Interesting source for visuals if you are writing a Civil War history
On the 15th of January 1896, Mathew Brady died in the charity ward of the Presbyterian Hospital in New York City. He was one of the most prolific American photographers at the time, yet he died in poverty and in a state of deep depression brought on him by the project he is nowadays most celebrated for – his photographic documentation of the American Civil War. Brady was among the first photographers to fully recognize the camera’s potential for creating a permanent record of important historical events. But he is also famous for his portraits, which nowadays serve as an important illustration of the 19th century American society.
Brady started his adventure with photography in the early 1840s as a student of Samuel Morse – an established photographer, who, thanks to a direct acquaintance with Louis Jacques Daguerre, was able to introduce daguerreotypes into America. Encouraged by spreading popularity of the new medium, Brady opened his own studios – in 1844 in New York and in 1849 in Washington, D.C.. By 1845 he began to exhibit his portraits of famous Americans, among them – Andrew Jackson, David Dixon Porter, Walt Whitman or Abraham Lincoln. One of the portraits of Lincoln was later used for the $5 bill and the Lincoln penny. His early images were mostly daguerreotypes, but in the 1850s, the growing popularity of ambrotype photography enabled production of paper photographs and eventually the carte de visite – small pictures of the size of a visiting card. This meant an increased demand for photographs. And with the phantom of the Civil War hanging in the air, having a little portrait of those who might be lost to war seemed like a good idea. Brady spotted the extra business potential and marketed this idea by running an ad in The New York Daily Tribune saying: “You cannot tell how soon it may be too late.”
At the beginning of the American Civil War in 1861, Brady came up with another idea of creating a visual record of the conflict. It seems that this was exactly what the public wanted. Especially after the epic Battle of Gettysburg in 1863, the written description of the events did not seem fully satisfying. Brady provided for this specific public demand, but the effort he and his collaborators had to put into the whole enterprise is nowadays difficult to imagine, and thus it is worth remembering.
Modern-day war correspondents or photographers usually need a digital camera and a few memory cards. But during the Civil War it was all much more complicated. First of all, photographers would be sent into the battlefield with specially equipped wagons. “Soldiers had quizzed Brady and other photographers about them. They had asked “What is it?” so many times that they soon came to be known as “what-is-it wagons.” Such specially equipped vehicles were a necessity for photographers in the field. In those days, capturing subjects outdoors in full daylight required much more than just a camera and a tripod to rest it on. Practical, reliable cameras had existed for only a few years. Large and bulky by today’s standards, they used rectangular glass plates that were coated with a wet, sticky mixture of chemicals and cotton. To take a photo, a photographer first placed a still-wet plate in a plate holder. He attached it to the back of the camera, removed a cover, aimed the lens at the subject, and exposed the plate to the light for several seconds. To develop the images that had formed on the plates, photographers needed to handle them in completely dark chambers… But devising a workable mobile darkroom for taking photos on location was a major challenge… To keep the darkrooms as light-tight as possible, Brady wrapped heavy sheets of canvas around the wagon’s wooden walls. But in solving one problem, he had created another. The darkrooms were airtight as well as light-tight. So they became extremely hot inside during the summer. Even worse, they reeked of chemicals, and breathing them caused Brady and his assistants to grow light-headed. While they were developing photos, they had to take breaks and rush outside for fresh air. But during battles the air outside could be just as bad. Instead of chemicals it reeked death.” (Don Nardo, Civil War Witness: Mathew Brady’s Photos Reveal the Horrors of War).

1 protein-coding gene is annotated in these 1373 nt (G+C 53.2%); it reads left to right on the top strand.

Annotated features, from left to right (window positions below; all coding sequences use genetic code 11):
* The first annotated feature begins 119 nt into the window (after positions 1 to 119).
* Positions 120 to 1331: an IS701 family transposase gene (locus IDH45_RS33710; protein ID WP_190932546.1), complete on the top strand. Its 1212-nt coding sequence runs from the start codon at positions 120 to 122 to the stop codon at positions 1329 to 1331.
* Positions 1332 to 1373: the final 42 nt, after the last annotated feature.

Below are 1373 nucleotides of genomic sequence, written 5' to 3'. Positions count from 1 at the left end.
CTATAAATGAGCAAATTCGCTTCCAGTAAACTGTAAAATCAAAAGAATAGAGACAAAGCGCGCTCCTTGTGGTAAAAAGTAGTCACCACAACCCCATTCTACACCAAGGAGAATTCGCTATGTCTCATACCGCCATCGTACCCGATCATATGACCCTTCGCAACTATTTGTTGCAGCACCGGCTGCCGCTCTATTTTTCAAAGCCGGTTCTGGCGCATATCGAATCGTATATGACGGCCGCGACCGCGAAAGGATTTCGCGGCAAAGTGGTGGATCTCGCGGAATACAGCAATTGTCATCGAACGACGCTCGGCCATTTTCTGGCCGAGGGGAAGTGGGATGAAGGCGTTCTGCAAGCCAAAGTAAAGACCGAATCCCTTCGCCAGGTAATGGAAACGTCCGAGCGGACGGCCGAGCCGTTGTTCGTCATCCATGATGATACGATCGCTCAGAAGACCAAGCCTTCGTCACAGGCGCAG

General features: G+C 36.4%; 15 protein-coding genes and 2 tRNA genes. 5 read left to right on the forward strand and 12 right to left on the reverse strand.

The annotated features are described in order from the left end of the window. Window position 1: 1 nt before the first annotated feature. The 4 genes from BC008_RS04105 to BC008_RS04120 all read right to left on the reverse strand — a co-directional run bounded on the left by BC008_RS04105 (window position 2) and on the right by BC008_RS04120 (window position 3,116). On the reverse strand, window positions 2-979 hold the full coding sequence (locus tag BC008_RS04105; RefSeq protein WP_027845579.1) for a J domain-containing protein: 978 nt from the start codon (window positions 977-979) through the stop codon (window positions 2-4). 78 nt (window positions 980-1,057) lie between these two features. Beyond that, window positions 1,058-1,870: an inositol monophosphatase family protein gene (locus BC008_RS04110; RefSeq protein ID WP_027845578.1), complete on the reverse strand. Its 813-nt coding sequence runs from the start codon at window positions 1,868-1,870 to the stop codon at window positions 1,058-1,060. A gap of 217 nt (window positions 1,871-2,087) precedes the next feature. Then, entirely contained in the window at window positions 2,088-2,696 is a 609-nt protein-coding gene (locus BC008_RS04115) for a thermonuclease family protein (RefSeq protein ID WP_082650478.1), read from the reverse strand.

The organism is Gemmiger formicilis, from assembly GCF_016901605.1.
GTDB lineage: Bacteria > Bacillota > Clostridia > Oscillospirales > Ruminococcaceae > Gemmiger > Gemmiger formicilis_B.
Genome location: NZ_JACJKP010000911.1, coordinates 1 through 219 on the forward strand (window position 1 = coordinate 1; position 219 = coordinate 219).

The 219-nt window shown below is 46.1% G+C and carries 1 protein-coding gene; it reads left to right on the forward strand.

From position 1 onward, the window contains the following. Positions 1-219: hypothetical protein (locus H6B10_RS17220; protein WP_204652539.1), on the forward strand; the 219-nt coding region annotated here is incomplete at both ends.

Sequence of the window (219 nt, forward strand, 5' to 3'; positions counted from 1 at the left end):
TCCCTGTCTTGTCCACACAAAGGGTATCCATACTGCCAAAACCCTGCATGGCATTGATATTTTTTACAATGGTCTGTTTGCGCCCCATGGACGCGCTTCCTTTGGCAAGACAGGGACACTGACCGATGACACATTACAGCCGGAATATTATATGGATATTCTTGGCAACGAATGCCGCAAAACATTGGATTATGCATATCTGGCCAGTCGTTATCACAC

Despite his high hopes, this extremely tough and dangerous project did not bring Brady the anticipated financial success. For over 10,000 plates created during the war, Brady had to pay from his own pocket around $100,000. After the end of the war the government was no longer interested in buying these plates from him. This forced Brady to sell his New York studio and go into bankruptcy. He died completely broke and lonely, not realising that one day his pictures would become an extremely significant part of American heritage.
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